“Nobody wants to hurt Landon here,” says attorney Warren Edson. “This is about making him better. We have no problem making sure he’s monitored throughout this process. And again, if there’s any indication this is doing him harm, I can’t imagine Sierra doing anything other than the right thing.”
Children’s Hospital Colorado, in a statement, says it is “committed to protecting the well-being of our patients.” The hospital says it cannot discuss specific cases, but provided information from Dr. Stephen Hunger, director of the hospital’s Center for Cancer and Blood Disorders.
Hunger noted that childhood cancer remains the leading cause of death by disease among American children; that about 25% of childhood cancers are ALL; and that the survival rate for children with ALL treated by Children’s Oncology Group research trials is over 90%, attained with two to three years of chemotherapy.
Children’s Hospital Colorado is “one of the largest centers in the country that treats children with ALL,” the statement says.
“The Center for Cancer and Blood Disorders at Children’s Hospital Colorado has always done its best to work closely with families to provide the most appropriate treatment for cancer, while also seeking to minimize side effects and maximize quality of life.
“Today, chemotherapy is a required part of therapy for children with leukemia. Many supportive care medications are used in children and adults with cancer, including those considered to be complementary and alternative medicine (also referred to as integrative health).
“Marijuana or a product derived from marijuana is often used to decrease side effects in adults with cancer,” the hospital says. “There are several FDA-approved and commercially available anti-nausea medicines derived from marijuana (cannabinoids) that are frequently used by adults and children with cancer, and we often prescribe these medications.”
In an effort to stave off a legal wrangle, Riddle, her mother and Edson met with the doctors in charge of Landon’s care in October.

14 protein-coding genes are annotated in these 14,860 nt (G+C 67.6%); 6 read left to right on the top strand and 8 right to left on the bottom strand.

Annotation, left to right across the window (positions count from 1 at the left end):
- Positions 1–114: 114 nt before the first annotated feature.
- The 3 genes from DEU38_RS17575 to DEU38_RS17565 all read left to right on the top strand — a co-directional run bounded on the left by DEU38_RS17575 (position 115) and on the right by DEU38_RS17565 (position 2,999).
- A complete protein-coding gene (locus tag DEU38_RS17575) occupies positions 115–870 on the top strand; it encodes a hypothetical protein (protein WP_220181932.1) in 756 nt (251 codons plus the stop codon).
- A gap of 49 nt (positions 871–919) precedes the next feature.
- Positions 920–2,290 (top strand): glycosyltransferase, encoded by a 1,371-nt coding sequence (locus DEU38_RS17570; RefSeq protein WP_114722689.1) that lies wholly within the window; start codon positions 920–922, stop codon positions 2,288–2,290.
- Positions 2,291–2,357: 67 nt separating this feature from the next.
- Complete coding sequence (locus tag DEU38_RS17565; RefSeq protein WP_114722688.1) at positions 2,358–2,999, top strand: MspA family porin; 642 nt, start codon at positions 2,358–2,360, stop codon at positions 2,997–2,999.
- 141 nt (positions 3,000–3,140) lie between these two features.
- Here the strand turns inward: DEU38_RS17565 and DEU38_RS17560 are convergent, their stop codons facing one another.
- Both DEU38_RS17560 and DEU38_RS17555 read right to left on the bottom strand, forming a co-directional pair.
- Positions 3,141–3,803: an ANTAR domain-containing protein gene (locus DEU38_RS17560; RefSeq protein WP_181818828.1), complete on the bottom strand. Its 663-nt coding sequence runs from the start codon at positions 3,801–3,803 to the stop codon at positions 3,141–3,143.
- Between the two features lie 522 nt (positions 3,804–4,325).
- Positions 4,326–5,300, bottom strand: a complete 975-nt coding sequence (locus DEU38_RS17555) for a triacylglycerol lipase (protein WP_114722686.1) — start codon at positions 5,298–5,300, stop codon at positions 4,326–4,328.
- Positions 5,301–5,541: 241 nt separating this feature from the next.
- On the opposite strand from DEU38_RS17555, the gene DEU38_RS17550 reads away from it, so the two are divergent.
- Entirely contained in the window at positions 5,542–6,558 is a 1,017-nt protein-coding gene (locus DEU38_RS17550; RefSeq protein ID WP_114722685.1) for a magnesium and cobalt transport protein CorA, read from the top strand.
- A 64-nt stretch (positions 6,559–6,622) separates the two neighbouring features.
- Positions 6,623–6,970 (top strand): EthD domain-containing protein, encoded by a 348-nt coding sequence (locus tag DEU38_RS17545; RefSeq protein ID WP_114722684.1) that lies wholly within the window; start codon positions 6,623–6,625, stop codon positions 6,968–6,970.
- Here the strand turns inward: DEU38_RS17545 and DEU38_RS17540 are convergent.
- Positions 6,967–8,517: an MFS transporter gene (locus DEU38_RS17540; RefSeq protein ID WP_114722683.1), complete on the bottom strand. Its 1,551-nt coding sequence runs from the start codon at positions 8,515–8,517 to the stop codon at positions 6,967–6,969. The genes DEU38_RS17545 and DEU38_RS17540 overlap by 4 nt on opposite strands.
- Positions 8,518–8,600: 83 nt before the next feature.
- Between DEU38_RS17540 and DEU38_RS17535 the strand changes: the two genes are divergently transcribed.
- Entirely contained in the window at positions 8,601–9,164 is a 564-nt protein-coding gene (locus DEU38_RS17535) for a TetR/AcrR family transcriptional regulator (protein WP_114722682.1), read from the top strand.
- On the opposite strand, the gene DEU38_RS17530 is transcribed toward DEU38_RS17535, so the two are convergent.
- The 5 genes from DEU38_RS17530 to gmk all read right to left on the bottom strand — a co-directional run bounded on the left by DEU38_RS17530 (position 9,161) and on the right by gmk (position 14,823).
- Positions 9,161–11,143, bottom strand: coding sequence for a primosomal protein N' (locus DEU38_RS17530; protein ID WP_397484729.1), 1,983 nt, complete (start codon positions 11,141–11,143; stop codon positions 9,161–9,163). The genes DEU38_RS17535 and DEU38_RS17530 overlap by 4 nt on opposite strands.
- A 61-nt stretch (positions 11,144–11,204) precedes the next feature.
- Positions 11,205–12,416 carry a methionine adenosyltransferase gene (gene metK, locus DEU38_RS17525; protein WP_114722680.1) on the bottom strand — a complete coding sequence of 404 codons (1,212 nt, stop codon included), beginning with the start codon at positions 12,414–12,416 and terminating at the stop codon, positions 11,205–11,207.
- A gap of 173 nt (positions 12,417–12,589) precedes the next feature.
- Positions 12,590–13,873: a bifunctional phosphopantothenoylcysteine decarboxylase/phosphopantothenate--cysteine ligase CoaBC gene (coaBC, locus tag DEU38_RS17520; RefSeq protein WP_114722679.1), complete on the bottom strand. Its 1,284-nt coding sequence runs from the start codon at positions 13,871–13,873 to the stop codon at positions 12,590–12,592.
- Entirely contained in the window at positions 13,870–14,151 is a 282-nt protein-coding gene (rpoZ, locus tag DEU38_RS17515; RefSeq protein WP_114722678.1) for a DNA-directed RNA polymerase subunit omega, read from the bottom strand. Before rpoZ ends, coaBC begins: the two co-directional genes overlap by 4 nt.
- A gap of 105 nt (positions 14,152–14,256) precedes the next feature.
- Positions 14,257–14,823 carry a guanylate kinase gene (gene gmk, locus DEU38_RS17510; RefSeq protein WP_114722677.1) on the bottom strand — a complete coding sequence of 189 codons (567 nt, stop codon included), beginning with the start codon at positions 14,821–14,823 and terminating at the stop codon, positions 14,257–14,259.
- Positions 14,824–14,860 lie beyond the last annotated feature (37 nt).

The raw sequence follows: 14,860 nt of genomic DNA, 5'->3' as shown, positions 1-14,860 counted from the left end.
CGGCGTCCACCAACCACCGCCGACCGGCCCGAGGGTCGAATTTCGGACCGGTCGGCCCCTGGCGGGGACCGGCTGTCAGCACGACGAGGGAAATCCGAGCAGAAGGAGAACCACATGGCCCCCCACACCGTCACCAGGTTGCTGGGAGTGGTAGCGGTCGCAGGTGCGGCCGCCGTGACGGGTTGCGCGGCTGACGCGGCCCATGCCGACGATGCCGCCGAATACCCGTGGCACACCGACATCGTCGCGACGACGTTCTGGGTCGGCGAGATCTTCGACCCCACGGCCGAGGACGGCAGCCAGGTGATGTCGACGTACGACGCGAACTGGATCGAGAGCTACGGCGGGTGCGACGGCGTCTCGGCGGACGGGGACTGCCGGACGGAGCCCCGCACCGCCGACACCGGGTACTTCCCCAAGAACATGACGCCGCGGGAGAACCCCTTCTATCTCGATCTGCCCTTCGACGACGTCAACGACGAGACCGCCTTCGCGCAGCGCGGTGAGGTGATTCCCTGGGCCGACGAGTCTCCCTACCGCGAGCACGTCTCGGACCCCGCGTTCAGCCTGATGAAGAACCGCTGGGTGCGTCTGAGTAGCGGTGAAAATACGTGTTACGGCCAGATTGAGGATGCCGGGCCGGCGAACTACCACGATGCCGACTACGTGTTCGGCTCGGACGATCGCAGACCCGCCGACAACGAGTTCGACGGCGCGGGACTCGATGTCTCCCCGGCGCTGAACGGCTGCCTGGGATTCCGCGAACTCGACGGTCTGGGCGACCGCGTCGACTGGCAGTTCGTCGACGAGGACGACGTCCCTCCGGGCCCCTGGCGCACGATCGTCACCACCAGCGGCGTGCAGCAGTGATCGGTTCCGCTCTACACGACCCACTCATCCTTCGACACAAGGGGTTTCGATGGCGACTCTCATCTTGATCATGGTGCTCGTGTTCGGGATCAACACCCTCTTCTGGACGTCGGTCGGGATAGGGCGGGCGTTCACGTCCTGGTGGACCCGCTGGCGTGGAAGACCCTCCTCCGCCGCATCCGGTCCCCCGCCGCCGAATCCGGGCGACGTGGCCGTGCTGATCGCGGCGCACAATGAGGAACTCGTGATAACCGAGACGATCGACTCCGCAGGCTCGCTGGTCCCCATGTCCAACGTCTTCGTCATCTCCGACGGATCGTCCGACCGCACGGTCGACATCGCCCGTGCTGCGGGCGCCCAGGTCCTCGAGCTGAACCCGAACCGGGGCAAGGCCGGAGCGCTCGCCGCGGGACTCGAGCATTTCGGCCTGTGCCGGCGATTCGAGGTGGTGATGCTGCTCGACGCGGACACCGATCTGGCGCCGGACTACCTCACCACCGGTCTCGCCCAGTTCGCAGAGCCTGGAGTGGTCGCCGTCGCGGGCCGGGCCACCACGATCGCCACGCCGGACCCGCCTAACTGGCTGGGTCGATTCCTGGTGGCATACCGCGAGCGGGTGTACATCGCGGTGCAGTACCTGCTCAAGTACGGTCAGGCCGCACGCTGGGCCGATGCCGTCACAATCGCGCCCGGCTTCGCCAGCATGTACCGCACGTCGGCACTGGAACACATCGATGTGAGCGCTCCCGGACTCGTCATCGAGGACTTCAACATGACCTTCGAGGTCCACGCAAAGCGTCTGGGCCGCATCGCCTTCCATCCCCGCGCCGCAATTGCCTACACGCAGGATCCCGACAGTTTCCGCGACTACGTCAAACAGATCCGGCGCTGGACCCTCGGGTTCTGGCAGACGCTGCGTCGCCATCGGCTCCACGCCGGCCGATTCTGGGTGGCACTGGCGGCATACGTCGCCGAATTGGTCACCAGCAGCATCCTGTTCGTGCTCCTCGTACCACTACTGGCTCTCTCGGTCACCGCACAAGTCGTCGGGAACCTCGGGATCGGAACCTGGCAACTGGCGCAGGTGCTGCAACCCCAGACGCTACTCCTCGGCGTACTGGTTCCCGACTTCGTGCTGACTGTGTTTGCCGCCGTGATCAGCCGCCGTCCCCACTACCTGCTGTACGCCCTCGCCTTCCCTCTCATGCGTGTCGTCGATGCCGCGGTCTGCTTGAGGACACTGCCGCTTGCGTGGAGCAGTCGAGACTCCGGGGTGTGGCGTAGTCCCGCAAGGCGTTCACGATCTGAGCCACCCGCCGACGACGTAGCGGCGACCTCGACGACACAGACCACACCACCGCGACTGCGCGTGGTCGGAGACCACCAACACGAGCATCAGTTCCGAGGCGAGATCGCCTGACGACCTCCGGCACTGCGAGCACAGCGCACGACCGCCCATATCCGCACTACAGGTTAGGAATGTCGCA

“They said they were willing to work with us. They said they were willing to alter the chemo plan, and they did not,” Riddle says.
Child protective services — which Riddle says had already been notified and visited the family’s home — was also at the meeting, along with Dr. Margaret Gedde, who wrote Landon’s original prescription for marijuana and is monitoring his care.
“I could see a large gulf between the doctors who were making the point this is a fatal disease — ‘You know, he needs this treatment to survive,’ and pretty much that was their stance,” says Gedde.
“The family wanted to discuss more alternative modes of treatment and really things that wouldn’t make him so sick, but again, the doctors being convinced that really it had to be done the way that they were used to it (being done) — that just made it very much really a confrontation there of two different mindsets. I felt sympathetic to both.”
Child protection officials declined comment on the case.
The American Cancer Society, meanwhile, cautions that cannabinoids have not been tested in humans to determine if they can lower cancer risk.
“There are many challenges with marijuana research as it relates to cancer,” the organization says in a statement. “While it shows promise for controlling cancer pain among some patients, there is still concern that marijuana may cause toxic side effects in some people and that the benefits of THC must be carefully weighed against its potential risks. There is no available scientific evidence from controlled studies in humans that cannabinoids can cure or treat cancer.”
For now, Landon is still in remission with no sign of recurrence. Still, Gedde is cautious and says she can’t recommend cannabis over chemo.
“When you look at children who go through that same course of treatment and compare Landon to them, it seems like he’s doing better than what would be expected,” she says.
“I’m very hopeful and very encouraged that the CBD is probably having a beneficial effect for him, but I think we’re still looking to have the disease course play out and find out. I think in cancer, you don’t really know until later.”
Meanwhile, Edson says child protection officials have not yet filed a case.
“We will continue to monitor Landon’s health, make sure he’s getting the proper blood tests and other checks to see what’s going on with him health wise,” he says.
In December, Sierra Riddle notified Landon’s doctors that she plans to transfer his care. She’s searching for a physician willing to work with her to reduce the amount of steroids and chemotherapy he takes.
Wendy Riddle says they have no regrets and will continue to fight.
“It’s not just fighting for Landon. It’s not just about him, it’s about all of the kids to come,” she says. “When Landon is 15 years old and we talk about this, I want Landon to know that we did everything in our power to be compassionate in his care and to protect him.”